10. You’re Never Weird on the Internet (Almost)
   I was hesitant to include this book because it’s had a similar influence on me as Tina Fey and Amy Poehler’s books, but I decided that I shouldn’t leave it out just because I have multiple talented, smart female role models who wrote fantastic books. I read it just a few months ago, and it was everything I’d hoped it would be and more. Despite the fact that being a nerd is awesome, it doesn’t get much appreciation in high school. This book showed me that your ideas, no matter what they are, are awesome if you’re passionate about them. Not only that, but it taught me to follow those passions, even if they’re difficult, because they could lead you to some incredible things. Plus, listening to her narrate the audiobook was like listening to myself. Bottom line: Felicia Day is awesome, and she wants you to know that you’re awesome too.

P.S. The books in the photo were the only ones from the list that I could find at the moment.

What books are you thankful for this year?

 
 
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   I’m doing something for this review that I don’t normally let myself do: write about the book as soon as I finish it. It’s harder for me to look at the book as a whole because I’m still caught up in the story. However, I just felt like I should write about it, so I am. This book has gotten a lot of mixed reviews, and I was a little hesitant to read it, but, like most every teenage girl in the world, I am a huge John Green fan, so I couldn’t resist.
   For about the first half of the book, I wasn’t all that interested. Green’s Grayson felt like a typical John Green character; he was smart and nerdy and awkward and a little bit charming. I’ve never read any of Levithan’s other works, but his Grayson was a little too intense for me at first. It was raw and authentic, which I felt okay about, because I’m a moody teenager too, but it was a little too much for me going from such a quirky character to such a straightforward one.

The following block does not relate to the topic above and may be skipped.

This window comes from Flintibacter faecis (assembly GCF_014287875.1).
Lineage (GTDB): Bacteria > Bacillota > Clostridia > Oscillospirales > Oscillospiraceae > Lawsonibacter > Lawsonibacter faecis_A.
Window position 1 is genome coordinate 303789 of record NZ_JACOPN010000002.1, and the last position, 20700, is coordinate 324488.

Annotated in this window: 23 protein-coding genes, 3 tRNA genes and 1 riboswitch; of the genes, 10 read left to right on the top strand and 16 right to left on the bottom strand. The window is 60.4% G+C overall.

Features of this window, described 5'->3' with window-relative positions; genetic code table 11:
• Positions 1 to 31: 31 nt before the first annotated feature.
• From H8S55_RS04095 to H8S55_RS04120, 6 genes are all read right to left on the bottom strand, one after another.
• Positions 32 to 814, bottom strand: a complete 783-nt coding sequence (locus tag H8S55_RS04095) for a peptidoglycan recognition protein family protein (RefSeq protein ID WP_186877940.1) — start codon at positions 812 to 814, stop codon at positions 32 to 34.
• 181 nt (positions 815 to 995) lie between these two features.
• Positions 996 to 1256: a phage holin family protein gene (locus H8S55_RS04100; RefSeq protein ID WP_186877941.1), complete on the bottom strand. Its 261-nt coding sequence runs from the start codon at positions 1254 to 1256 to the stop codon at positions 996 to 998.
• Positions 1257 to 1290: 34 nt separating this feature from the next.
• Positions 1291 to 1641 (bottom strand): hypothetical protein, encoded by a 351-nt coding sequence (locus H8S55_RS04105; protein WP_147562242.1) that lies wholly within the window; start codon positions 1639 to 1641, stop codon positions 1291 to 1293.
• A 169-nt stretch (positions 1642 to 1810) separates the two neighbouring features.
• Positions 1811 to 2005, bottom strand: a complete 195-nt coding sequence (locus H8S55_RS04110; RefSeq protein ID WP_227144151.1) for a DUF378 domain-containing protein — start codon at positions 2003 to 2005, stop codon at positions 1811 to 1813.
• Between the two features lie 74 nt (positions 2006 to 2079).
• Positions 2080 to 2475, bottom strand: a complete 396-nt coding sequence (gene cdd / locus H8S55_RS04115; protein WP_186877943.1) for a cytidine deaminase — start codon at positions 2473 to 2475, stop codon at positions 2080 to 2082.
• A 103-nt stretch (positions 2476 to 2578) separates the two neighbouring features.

After they met, though, I thought the book improved considerably, though the circumstances that brought them together were less than ideal. Once their lives overlapped, their characters changed, and they both became a little more bearable. Instead of switching between two massively different characters every chapter, it felt more like simply switching between two different points of view that just happened to have different views on life.
   Tiny, one of the topics in the book that causes the most discussion, was not my favorite character. Sure, he was lovable enough, but he wasn’t really all that likable. If I’d met him, I probably wouldn’t warm up to him the way everyone seems to in the book, simply because he seems a bit annoying and a little too “out there.” Also, he was a little too needy for my taste. He was obviously under a lot of stress, but he didn’t treat Will Graysons very well, and losing the important people in his life didn’t really seem to cause all that much more stress for him.
   The romances in this book were the only thing that seemed typically young adult novel-ish. They were fairly predictable and didn’t have much depth, but it didn’t matter much to the story as a whole because the rest of it was done very well. The characters seemed realistic for the most part, and once they got past the part where they all just felt bad about their lives, it was great.
   In the end, I enjoyed this book. I got really into it in the last hundred pages or so, and by the time it was finished, it had actually caused me to feel real human feelings, which a shocking number of YA novels seem to do. It also seemed to handle the controversial issues of depression and homosexuality rather well, especially compared to other books with similar themes. I ended up enjoying this book more than I thought I would, and I found that it made me think more than I expected it to. It’s worth reading if you’re interested in the subjects discussed, or if you just want to find an enjoyable, clever book written by two wonderful authors that comes from two radically different main characters who just so happen to have the same name.